My Sabah Five

My visit to Malaysian Borneo ended on Monday. Truthfully, I should have waited to book my flight onward so I could have stayed longer.  Sabah is beautiful, and really unique compared to the rest of Malaysia.  Despite my little accident on Saturday, I thoroughly enjoyed my time off the peninsula.

Rather than ramble on for paragraphs, I thought I’d try my hand at making a list about Sabah. A little more meat on the bones than a Buzzfeed list, but not so long that you’re sitting there thinking, “damn it, John – make it stop.”

So here they are… my “Sabah Five.”

Boats docked at Jesselton Point in Kota Kinabalu.
Boats docked at Jesselton Point in Kota Kinabalu.

1. The people of Sabah know that hospitality is their primary industry. Everyone. As a result, the experience of being a guest here is much more intimate than I found it to be on the peninsula.

From baristas who bend your ear as they brew your cup of coffee (with amazing charm), to tour operators who – once you get past the shouty-ness of getting lured over to their booth – take ample time to make sure you’re happy with the adventure they’re going to take you on. Overall, you’ll find people just to be more chatty, interested to talk.

2. Down the street from the hostel is a 7-Eleven. Me and my dorm mate Catt dropped in there to grab a few necessities on our way back to the hostel after island hopping on Friday. A little kid saw us in there and was trying to strike up a conversation. We smiled at him and left back to the hostel.

When I met up with Catt again in the common room, she told me she saw the little guy outside. He followed us back.  I’m not sure why, but maybe his intention was similar to the kid who was hanging around the hostel a couple days later, wanting to help the guys who run it for cash.

In fact, we ran in to a few people who’d be quite friendly in saying “hello,” but then ask if we could give them money.  That really put in to perspective that while Malaysia seems inexpensive for westerners, there are still people who don’t have enough here – just like at home.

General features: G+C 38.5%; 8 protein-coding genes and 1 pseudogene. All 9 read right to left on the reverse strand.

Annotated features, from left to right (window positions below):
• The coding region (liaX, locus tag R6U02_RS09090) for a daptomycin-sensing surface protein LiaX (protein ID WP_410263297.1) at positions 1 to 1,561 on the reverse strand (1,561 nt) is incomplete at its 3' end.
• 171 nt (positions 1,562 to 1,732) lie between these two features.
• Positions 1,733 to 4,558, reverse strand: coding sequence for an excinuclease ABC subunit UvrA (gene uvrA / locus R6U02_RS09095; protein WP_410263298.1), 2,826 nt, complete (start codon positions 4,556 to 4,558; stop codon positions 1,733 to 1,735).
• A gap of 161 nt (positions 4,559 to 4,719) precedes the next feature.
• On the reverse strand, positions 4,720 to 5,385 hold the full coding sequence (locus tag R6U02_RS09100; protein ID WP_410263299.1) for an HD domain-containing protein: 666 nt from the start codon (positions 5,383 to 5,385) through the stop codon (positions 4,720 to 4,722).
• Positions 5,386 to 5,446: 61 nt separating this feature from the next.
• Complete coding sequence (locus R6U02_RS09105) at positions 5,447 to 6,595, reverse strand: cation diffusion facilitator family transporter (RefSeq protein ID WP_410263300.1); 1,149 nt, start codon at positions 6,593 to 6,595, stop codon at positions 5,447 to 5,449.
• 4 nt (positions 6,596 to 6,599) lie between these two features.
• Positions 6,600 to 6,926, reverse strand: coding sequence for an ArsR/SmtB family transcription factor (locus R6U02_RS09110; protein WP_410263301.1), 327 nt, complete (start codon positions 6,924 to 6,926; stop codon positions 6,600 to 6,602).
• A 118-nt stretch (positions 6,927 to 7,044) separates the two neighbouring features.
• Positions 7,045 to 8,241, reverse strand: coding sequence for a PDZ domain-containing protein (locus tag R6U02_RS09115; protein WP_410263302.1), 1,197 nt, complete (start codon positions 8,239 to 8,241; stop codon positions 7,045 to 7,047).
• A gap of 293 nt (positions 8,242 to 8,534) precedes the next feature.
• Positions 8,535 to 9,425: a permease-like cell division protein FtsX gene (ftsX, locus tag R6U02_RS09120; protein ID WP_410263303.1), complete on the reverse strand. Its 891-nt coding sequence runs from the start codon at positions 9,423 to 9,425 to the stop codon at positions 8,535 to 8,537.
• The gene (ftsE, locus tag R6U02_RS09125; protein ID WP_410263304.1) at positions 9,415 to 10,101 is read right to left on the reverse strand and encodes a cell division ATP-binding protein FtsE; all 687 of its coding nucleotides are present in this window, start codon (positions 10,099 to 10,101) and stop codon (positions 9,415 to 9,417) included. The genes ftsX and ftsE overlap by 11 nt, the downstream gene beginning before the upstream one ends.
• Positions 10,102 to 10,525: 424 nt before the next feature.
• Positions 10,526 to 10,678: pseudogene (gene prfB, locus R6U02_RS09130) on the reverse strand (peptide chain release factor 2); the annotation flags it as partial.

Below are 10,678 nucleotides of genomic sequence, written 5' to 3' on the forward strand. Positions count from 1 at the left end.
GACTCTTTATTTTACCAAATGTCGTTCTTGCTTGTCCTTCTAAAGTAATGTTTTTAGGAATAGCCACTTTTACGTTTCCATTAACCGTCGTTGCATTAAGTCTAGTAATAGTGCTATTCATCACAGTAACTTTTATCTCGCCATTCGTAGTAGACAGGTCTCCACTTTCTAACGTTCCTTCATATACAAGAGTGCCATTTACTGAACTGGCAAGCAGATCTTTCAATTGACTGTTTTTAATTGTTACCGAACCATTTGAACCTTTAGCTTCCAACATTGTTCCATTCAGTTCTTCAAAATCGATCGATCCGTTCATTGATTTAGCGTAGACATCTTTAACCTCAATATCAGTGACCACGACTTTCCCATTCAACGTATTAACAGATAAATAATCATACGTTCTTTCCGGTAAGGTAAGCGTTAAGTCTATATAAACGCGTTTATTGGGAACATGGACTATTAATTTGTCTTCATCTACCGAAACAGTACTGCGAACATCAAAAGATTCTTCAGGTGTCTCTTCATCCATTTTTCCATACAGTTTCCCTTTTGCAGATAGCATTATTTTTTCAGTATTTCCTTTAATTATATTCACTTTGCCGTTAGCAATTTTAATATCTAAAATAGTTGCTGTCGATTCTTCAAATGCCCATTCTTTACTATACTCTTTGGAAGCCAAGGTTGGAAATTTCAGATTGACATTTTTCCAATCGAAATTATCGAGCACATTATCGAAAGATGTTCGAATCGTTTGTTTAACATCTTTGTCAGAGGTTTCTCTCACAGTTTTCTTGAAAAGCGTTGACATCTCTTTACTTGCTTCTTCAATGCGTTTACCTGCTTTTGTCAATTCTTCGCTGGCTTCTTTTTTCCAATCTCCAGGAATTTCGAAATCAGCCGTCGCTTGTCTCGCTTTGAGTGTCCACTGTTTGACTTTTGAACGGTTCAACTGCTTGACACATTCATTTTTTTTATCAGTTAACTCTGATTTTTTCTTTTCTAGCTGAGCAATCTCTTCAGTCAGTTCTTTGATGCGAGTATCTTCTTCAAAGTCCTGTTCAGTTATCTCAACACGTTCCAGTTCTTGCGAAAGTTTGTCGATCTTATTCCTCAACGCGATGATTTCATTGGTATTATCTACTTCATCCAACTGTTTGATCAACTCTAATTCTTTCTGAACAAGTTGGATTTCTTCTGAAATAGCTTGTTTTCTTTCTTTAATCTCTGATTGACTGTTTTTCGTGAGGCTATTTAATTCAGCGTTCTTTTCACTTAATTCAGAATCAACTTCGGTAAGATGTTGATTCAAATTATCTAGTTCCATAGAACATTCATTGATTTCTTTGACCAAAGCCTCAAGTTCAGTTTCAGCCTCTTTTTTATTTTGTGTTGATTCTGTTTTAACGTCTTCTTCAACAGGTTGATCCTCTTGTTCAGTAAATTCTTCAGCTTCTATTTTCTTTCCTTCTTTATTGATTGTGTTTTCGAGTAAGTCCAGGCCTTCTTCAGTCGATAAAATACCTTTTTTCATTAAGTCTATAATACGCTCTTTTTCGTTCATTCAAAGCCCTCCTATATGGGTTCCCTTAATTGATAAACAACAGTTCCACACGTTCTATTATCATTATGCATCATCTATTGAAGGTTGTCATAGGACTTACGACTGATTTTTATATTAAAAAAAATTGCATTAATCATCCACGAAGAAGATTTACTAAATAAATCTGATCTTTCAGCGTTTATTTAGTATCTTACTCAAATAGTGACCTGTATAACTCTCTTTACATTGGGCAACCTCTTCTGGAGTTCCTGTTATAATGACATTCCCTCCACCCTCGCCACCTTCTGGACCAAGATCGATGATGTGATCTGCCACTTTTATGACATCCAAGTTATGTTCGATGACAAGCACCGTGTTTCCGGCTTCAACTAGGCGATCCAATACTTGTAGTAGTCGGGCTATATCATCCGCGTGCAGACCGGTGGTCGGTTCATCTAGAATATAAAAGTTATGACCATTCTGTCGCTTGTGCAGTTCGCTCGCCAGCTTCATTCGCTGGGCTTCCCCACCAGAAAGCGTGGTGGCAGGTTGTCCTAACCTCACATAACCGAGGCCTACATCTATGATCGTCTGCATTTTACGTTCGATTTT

3. It seems like everyone smokes. More than on the peninsula. While smoking indoors is off limits at shopping malls and chain restaurants, you don’t see an outdoor patio without piles of ashtrays. It’s not a judgement call on my part, though – I get that if culturally that’s what people do… that’s what people do. But as a non-smoker, after a couple of days you really do notice it.

Hanging out at Pulau Sapi. A beautiful beach with powder white sand.
Hanging out at Pulau Sapi. A beautiful beach with powder white sand.

4. Fun fact : you get a new stamp in your passport when you come to Malaysian Borneo. There is separate passport control to get in to this part of the country. From what I’ve read, it’s to ensure that Sabah – which is gorgeous – isn’t overrun with people wanting to emigrate here from the peninsula (since developable space appears to be already pretty tight). For foreigners – like me – all it means is another stamp in the passport.

5. Mount Kinabalu is a pricy, exhausting temptress. I talked to one girl who was in my dorm who had just got back from going up – and she said it was a quite the journey to get up the mountain. Catt is climbing it this week, and the price is rather high compared to other activities on the island. But, from what I understand, sunrise is pretty amazing up there. Maybe if I can get back there…

Farewell, Sabah.
Farewell, Sabah.

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